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ALGONA — “It is great to be alive.”

That’s the feeling of Thomas Fitzpatrick of Algona, the subject of a dramatic rescue on Wednesday, July 13, after he and his granddaughter went boating on the Upper Des Moines River.

After putting in at Plum Creek Dam the duo’s boat became hung up on a logjam and they were late meeting Fitzpatrick’s fiancée, Carol Behning, at Veterans Park.

Fitzpatrick then began suffering from a medical condition, and a drone was used to locate them and direct rescuers. The drone then filmed the rescue as Kossuth County Emergency Management Coordinator Dave Penton and Kossuth County Sheriff Deputy Jake Radmaker helped Fitzpatrick and his granddaughter across the river and began giving Fitzpatrick medical attention.

“It’s kind of a family tradition to take the boat down the river. My granddaughter was visiting for the week from Columbia, Missouri, and she really wanted to go,” said Fitzpatrick. “We have a 5-horsepower motor, but it was broken, so we were just going to float to Veterans Park.”

However, a very wet spring, with a few flash floods, had created several logjams in the river, and manhandling the boat over the logs was beginning to take its toll on Fitzpatrick.

“I wasn’t feeling well. I didn’t know I was having a heart attack, but I didn’t feel well, and it was heavy work,” added Fitzpatrick.

Additionally, in pulling the boat over one jam, Fitzpatrick’s cell phone became wet.

“I slipped in the water, and we were running out of daylight. I put my cell phone on the bench,” said Fitzpatrick. “But my fiancée called me and the phone worked.”

A former sheriff deputy himself, Fitzpatrick had Behning contact the Kossuth County Sheriff’s Office. He and his granddaughter then pulled the boat onto the west bank of the little inlet they were at, and waited.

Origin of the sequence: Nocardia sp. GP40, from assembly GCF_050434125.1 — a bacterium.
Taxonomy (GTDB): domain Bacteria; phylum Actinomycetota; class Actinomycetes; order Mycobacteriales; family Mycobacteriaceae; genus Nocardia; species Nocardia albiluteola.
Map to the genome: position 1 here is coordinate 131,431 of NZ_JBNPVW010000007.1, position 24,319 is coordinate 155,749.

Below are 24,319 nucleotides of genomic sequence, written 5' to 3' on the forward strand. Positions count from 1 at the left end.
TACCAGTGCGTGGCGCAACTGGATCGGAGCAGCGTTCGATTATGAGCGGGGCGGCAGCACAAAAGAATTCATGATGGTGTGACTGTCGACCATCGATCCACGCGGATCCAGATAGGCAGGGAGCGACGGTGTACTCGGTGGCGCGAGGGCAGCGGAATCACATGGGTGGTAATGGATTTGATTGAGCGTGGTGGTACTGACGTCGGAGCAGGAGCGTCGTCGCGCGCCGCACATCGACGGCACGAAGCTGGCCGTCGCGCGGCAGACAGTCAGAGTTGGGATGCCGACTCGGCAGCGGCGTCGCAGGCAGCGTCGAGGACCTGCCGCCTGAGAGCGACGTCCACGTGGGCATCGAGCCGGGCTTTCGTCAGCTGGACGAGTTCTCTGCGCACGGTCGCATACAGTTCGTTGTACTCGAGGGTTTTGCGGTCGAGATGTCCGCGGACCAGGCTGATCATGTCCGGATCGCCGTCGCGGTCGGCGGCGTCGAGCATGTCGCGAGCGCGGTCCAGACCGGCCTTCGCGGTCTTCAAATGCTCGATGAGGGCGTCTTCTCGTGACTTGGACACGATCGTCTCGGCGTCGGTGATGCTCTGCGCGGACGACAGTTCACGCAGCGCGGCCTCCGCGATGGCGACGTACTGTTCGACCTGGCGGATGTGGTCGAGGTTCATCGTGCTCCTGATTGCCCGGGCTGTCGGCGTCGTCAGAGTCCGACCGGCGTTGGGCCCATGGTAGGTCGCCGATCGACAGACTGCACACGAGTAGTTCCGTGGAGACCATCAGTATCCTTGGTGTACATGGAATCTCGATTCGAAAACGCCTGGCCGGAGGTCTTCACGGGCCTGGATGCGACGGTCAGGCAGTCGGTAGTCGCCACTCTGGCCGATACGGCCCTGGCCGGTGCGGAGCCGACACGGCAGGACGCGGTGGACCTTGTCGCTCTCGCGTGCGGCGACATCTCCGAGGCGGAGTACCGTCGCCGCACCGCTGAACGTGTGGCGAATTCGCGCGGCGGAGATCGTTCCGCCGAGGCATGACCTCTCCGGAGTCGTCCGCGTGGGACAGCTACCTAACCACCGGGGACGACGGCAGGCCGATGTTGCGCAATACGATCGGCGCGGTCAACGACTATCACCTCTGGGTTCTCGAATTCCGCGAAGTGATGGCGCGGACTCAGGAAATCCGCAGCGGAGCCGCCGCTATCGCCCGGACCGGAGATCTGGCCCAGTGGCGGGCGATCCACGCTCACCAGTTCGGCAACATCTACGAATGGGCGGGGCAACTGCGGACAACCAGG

The call for the rescue came in at approximately 8:22 p.m., nearly three hours after first putting in at Plum Creek Dam, and searchers knew they were somewhere south of the River Road Golf Course.

The Algona Fire Department took its rescue boat to Veterans Park to begin the search north, and sent its all-terrain vehicle to Plum Creek Dam to start south. The Kossuth County Sheriff’s Office started in the middle.

“They didn’t know where they were, so I drove along River Road and would trigger my siren,” said Radmaker. “At about 2300 River Road, they said they could hear me.”

Meanwhile, Deputy Josh Missman was called in to use the TGI Phantom 4 drone, which had been purchased by the Kossuth County Sheriff’s Office at the end of May through a grant. Missman just recently finished training on flying the drone.

“We knew we only had about 40 minutes to find them before it became dark,” said Missman, who set up just across the road from where the party had said they could hear the siren. “It took just three-and-a-half minutes to find them once I put the drone in the air.”

At that point, Radmaker teamed up with Penton, who is also a paramedic, and they headed into the Hurlburt Wildlife area with another all-terrain vehicle and Radmaker’s pickup, getting as close as they could on the path.